The new Home Seer switches are excellent dimmers and supported in XTension for their central scene capability. The following article also applies to their new HS-WD200+ dimmer as well as the HS-WS100+ non-dimmable relay switch. For more info on using the other capabilities of the HS-WD200+ dimmer click here
In order to use the Central Scene capability of these switches in XTension requires that you are using the new Vera UI7 interface and not the legacy UI5 interface.
These dimmers support Central Scene changes which means that they will update their value in XTension almost immediately upon a local change. Unlike other older 2-way switch communication systems you should not try to trigger other actions from the On script when the value changes. The value can chance several times as the switch is dimming itself to the new level so your On script would run multiple times. The correct way is to create an On script and add an on central scene handler to it as described in the above article.
This will be called almost immediately when the switch is tapped. Two values are sent to you in the handler, the button number and the gesture number. This lets you tell which paddle on the switch was tapped, up or down, and how it was tapped, single tap, double tap, tap and hold etc…
For the Home Seer switches the button index is always 1 for the up paddle and 2 for the down paddle. The following gestures are currently supported by the Vera:
|Release of Hold||1|
The HS-WD200+ supports all those as well as a quadruple and pentuple click.
When single tapping the default switch behavior is to control the local load as well as send the central scene information.
When performing a double or triple click the local load is not controlled, just the command is sent. So it is easy to create scripts that do things that do not affect the local load. Or if you wish to also control the local load from a double click command then just command the unit from the script as you would any other.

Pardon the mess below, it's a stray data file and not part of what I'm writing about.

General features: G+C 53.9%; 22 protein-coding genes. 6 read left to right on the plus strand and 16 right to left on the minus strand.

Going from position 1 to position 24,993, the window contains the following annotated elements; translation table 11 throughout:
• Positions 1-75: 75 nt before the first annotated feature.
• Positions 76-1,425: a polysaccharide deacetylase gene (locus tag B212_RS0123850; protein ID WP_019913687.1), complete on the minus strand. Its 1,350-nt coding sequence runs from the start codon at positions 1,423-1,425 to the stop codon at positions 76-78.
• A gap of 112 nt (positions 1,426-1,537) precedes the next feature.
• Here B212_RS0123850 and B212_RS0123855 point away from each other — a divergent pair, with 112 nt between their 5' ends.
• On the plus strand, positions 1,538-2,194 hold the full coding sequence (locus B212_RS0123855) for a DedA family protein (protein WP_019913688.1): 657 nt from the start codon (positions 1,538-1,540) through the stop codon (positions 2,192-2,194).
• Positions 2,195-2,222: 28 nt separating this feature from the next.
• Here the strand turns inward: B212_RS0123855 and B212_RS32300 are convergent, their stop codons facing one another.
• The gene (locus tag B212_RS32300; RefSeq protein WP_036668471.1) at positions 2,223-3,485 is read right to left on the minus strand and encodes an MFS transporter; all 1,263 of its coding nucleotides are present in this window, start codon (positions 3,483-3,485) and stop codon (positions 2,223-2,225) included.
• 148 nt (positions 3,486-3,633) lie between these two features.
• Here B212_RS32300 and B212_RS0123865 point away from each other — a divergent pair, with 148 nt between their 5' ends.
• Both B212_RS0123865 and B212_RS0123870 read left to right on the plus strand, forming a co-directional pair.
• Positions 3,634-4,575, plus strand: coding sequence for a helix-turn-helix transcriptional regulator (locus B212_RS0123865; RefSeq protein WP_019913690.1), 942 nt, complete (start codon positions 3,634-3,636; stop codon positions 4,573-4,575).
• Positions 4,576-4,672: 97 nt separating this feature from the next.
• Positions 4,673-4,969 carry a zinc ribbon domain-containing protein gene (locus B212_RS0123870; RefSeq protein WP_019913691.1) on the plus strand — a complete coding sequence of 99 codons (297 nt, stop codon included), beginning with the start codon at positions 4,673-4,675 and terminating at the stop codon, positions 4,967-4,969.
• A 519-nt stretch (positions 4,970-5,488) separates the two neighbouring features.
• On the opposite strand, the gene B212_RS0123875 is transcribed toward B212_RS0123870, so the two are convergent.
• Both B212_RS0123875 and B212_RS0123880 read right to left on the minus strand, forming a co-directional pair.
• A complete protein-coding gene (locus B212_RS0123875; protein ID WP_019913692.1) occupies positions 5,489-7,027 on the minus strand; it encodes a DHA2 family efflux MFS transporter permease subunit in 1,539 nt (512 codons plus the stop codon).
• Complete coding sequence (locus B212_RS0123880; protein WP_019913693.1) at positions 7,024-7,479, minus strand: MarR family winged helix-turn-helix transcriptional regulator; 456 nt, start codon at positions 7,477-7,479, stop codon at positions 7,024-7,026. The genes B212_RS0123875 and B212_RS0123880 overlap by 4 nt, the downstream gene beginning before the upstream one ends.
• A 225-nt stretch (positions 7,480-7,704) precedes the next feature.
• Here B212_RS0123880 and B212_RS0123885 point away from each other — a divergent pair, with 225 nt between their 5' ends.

Though I believe the switch itself supports tap and hold gestures the Vera does not make any distinction between tap and hold and just hold. When you do either the switch will send which paddle you are holding along with the gesture code of 130. Then the paddle is released it will send the button code again with a gesture code of 129.
While you can’t tell the different between a hold and a local dim control in XTension, by doing a tap and hold on the switch it will send the same command to us, but will not control the local load. So it may be possible to use that to control other things if you don’t wish those same other things happening when you locally change the dim value at the switch.
Something like this example might be used to control all the rooms lighting with a double click while still being able to control the dimmer locally without affecting the whole room if you wish.
on centralScene( theButton, theGesture) if theButton is equal to 1 then write log “the top paddle was pushed" if theGesture is equal to 131 then -- the switch was double clicked on write log “double click ON, turning on room lights" -- since the switch doesn’t control it’s local load when doing a double click the first thing we should do is control it turnon (thisUnit) brighten “other room light” to 75 turnon “yet another light in the room" end if else if theButton is equal to 2 then write log “the bottom paddle was pushed" if theGesture is equal to 131 then write log “double click OFF. turning off the room lights" turnoff (thisUnit) turnoff other room light" turnoff “yet another light in the room" end if end if